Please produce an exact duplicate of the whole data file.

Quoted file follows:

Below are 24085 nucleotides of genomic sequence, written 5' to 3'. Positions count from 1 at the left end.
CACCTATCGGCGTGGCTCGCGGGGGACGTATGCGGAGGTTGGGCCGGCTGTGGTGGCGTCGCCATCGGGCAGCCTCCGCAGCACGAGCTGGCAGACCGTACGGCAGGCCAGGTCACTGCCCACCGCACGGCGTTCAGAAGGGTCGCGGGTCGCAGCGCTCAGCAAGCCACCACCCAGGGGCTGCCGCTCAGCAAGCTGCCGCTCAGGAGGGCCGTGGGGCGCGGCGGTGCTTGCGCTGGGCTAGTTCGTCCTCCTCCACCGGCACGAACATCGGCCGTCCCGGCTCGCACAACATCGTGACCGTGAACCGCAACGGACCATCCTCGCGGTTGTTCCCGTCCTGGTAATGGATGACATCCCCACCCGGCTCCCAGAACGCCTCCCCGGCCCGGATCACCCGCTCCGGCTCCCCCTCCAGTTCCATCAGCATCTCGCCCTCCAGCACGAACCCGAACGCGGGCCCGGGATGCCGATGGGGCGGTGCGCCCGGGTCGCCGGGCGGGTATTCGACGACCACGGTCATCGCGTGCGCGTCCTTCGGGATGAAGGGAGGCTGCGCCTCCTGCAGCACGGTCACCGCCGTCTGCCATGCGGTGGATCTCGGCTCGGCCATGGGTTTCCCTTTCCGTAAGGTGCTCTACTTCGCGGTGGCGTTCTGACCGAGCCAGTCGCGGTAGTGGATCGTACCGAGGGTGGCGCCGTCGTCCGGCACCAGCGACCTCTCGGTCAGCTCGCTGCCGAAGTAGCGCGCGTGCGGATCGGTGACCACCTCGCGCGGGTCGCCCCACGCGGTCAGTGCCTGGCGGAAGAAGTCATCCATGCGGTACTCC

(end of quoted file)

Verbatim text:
Below are 24085 nucleotides of genomic sequence, written 5' to 3'. Positions count from 1 at the left end.
CACCTATCGGCGTGGCTCGCGGGGGACGTATGCGGAGGTTGGGCCGGCTGTGGTGGCGTCGCCATCGGGCAGCCTCCGCAGCACGAGCTGGCAGACCGTACGGCAGGCCAGGTCACTGCCCACCGCACGGCGTTCAGAAGGGTCGCGGGTCGCAGCGCTCAGCAAGCCACCACCCAGGGGCTGCCGCTCAGCAAGCTGCCGCTCAGGAGGGCCGTGGGGCGCGGCGGTGCTTGCGCTGGGCTAGTTCGTCCTCCTCCACCGGCACGAACATCGGCCGTCCCGGCTCGCACAACATCGTGACCGTGAACCGCAACGGACCATCCTCGCGGTTGTTCCCGTCCTGGTAATGGATGACATCCCCACCCGGCTCCCAGAACGCCTCCCCGGCCCGGATCACCCGCTCCGGCTCCCCCTCCAGTTCCATCAGCATCTCGCCCTCCAGCACGAACCCGAACGCGGGCCCGGGATGCCGATGGGGCGGTGCGCCCGGGTCGCCGGGCGGGTATTCGACGACCACGGTCATCGCGTGCGCGTCCTTCGGGATGAAGGGAGGCTGCGCCTCCTGCAGCACGGTCACCGCCGTCTGCCATGCGGTGGATCTCGGCTCGGCCATGGGTTTCCCTTTCCGTAAGGTGCTCTACTTCGCGGTGGCGTTCTGACCGAGCCAGTCGCGGTAGTGGATCGTACCGAGGGTGGCGCCGTCGTCCGGCACCAGCGACCTCTCGGTCAGCTCGCTGCCGAAGTAGCGCGCGTGCGGATCGGTGACCACCTCGCGCGGGTCGCCCCACGCGGTCAGTGCCTGGCGGAAGAAGTCATCCATGCGGTACTCC